Juni 2017

The Holborn

Our latest 188-page biannual, Issue Seven – ‘The Social Issue” celebrates the breadth and aspirations of ‘social design’. Some of the most extraordinary examples of contemporary design have arisen in response to a call for social values.


  • 188 pages
  • English
  • Issue 7
  • published in England

Editors Note von AMAM

The Holborn „A Well-Made Life“ kommt wie so einige gute Magazine aus England und sieht sich als fiktives Stadthaus in Holborn, London. Diese „Haus“ ist untergliedert in fünf Lebensbereiche und so ist es auch mit dem Magazin. Innerhalb dieser Kategorien befassen sich die Autoren mit der Suche nach dem Besten aus Design, Bekleidung und Handwerk.

Diese Bandbreite ist ein Faktor, der mir gut gefallen hat. Das Reinschnuppern in andere Bereiche, die dann insgesamt zusammenhängen. Neuentdeckungen sind so eigentlich garantiert.

Als Leser lernt man die Leute hinter schönen, intelligenten oder einfach nur praktischen Produkten, Marken und Ideen kennen. Die Geschichten sind kurzweilig und geben doch tiefe Einblicke. 

Das handliche Format – eigentlich untypisch für ein Magazin – hat seine Vor- und Nachteile. Gut zum Mitnehmen, schlecht zum ganz aufklappen und lesen. Insgesamt aber unterstreicht es den „Ratgebercharakter“ des Heftes.

Mit der Johnston Underground wurde eine ungewöhnliche Headlineschrift gewählt, die aber genau dadurch die Artikel zusammenhält. Das recht strenge zweispaltige Raster wird immer wieder mit Bildern, großen Headlines und Zitaten durchbrochen und somit aufgelockert. 

Nimm’ ein paar Dinge aus diesem Magazin mit und dein Leben wird bestimmt schöner :)


Who are the people behind The Holborn?

The magazine is run by myself as Editor-in-chief and my wife Julia as a Creative Director. The Holborn, which started as a blog, was founded way back in 2012 by myself and our Editor-at-Large, Joshua - we’d met over several beers whilst studying at Royal Holloway College many years previously. Julia joined shortly after to add her trained design eye to our ramblings. The team opened a pop-up store in an old Ironmongers shop in East London and after six months of running the bar/shop/events space we launched our Kickstarter and Issue One of The Holborn landed in January 2015. Since then we have built a team of talented editors from a wide range of backgrounds who give their time and talent to create something together. Add to this a network of freelance illustrators and photographers and there are a plethora of talented individuals who make The Holborn what it is. 

Why a print magazine and not only a blog?

We started from day one wanting to run a print magazine - it just took a few years as penniless graduates to make it happen. We have always thought that since our goal has been to celebrate what we call ‘a well-made life’, that it would be disingenuous to not craft a beautiful ‘well-made’ product ourselves to celebrate those who make & create with a passion and a purpose.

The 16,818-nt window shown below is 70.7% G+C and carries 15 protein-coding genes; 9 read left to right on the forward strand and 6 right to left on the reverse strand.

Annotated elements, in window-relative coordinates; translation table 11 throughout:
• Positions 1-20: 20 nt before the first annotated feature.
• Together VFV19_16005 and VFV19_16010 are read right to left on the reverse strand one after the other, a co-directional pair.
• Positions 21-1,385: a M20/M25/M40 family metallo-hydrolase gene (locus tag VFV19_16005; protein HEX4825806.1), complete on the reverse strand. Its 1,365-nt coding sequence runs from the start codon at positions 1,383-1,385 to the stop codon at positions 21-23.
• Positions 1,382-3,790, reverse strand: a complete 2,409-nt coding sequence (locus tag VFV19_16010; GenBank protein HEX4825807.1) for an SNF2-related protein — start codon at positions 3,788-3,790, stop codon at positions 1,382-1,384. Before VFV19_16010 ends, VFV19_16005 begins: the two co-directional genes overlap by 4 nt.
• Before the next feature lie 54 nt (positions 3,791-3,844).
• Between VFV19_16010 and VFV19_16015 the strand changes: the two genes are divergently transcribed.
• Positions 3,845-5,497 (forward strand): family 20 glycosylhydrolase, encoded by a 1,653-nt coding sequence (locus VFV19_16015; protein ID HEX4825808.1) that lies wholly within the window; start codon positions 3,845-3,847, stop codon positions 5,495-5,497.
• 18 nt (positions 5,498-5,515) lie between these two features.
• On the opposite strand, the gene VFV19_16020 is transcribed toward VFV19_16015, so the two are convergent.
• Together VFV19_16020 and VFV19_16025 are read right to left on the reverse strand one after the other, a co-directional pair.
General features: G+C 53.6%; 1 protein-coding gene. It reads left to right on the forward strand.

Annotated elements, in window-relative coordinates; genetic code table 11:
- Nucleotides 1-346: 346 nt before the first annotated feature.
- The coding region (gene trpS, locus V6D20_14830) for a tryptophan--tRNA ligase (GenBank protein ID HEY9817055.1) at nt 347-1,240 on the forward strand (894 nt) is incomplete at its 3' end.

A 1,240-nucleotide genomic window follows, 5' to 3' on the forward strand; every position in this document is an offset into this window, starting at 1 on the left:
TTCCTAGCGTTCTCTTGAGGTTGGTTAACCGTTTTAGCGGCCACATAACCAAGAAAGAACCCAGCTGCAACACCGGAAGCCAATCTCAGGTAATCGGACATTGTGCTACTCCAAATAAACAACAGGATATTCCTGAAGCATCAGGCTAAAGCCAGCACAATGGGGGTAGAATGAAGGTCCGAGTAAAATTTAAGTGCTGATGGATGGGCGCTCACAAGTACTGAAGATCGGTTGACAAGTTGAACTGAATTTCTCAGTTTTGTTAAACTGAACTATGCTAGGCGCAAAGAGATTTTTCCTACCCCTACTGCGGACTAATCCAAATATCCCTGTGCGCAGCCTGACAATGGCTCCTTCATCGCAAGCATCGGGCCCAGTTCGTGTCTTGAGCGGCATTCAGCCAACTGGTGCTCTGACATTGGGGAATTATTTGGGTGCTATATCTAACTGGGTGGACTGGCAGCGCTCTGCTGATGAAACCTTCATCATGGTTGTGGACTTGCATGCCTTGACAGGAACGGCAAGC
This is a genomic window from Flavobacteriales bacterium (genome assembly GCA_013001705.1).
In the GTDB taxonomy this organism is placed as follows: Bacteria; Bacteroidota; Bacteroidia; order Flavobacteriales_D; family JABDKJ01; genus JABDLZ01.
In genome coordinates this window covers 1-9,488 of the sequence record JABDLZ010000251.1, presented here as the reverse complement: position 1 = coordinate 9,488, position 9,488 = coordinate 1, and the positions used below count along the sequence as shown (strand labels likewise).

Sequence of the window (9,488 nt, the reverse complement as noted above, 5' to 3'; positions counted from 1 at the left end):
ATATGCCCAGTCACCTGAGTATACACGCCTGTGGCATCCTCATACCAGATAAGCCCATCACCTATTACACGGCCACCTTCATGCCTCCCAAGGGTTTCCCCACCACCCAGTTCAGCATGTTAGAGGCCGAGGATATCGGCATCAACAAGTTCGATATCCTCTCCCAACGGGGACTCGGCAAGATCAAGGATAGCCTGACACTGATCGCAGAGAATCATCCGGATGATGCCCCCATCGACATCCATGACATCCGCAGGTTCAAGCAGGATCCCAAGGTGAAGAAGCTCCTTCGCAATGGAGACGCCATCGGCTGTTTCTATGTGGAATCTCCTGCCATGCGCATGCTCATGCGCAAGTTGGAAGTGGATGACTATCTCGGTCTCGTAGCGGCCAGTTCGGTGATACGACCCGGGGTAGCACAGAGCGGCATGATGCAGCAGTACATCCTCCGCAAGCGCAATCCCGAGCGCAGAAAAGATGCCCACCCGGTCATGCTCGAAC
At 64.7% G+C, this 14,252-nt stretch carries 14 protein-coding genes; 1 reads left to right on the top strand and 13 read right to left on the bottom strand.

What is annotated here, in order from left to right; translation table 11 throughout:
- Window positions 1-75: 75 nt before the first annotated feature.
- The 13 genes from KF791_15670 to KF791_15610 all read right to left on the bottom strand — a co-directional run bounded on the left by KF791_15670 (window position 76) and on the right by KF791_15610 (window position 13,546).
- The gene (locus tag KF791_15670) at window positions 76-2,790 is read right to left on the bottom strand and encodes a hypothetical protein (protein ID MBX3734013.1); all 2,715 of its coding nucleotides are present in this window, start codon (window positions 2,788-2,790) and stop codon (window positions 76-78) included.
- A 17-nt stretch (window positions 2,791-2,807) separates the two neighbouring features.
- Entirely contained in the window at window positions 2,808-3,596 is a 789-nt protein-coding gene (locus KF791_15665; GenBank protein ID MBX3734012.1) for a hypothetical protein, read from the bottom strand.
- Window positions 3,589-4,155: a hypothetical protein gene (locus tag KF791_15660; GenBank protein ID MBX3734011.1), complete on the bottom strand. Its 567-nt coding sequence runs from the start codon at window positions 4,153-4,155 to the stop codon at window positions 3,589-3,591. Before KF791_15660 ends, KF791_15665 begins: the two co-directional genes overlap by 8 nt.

What do you do, when you don’t make the magazine?

By day I work as a content marketer for an events agency and Julia, an Architect by trade, is a store designer for a UK fashion label. The rest of the team include a policy officer for a pensions regulator, a brand ambassador, a lawyer, teachers, a group of marketers and professional copywriters. So we are a pretty varied bunch and I think that breadth of experience brings a lot when we come to sit down and throw ideas around a table. 

What are must-reads if you like The Holborn? 

Oh so much - our bookshelves and magazine racks are well and truly stacked. I could include some of the books featured in our most recent ‘The Coffee Table’ in Issue 7 where our Editors recommend reads- such as Confucius Lives Next Door by T.R. Reid or The Correspondence by J.D. Daniels. Or anything written by our most recent guest on our The Bookshelf feature; Deyan Sudjic. Another recent interviewee Katie Treggiden's book for Hoxton Mini Press ‘Makers of East London’ is a personal favourite; as is the With Love Projects’ The Backbone of Britain. Magazine-wise a recent personal favourite is Dirty Furniture magazine and I’ve also, having just become a father, just invested in the back catalogue of polish magazine Fathers.

Do you have future plans on The Holborn you want to share?

First and foremost more exciting issues exploring interesting ideas and continuing to celebrate ‘a well-made life’. We have a series of events which will soon be announced and a book project in the pipeline for 2018. Onward and Upwards. 

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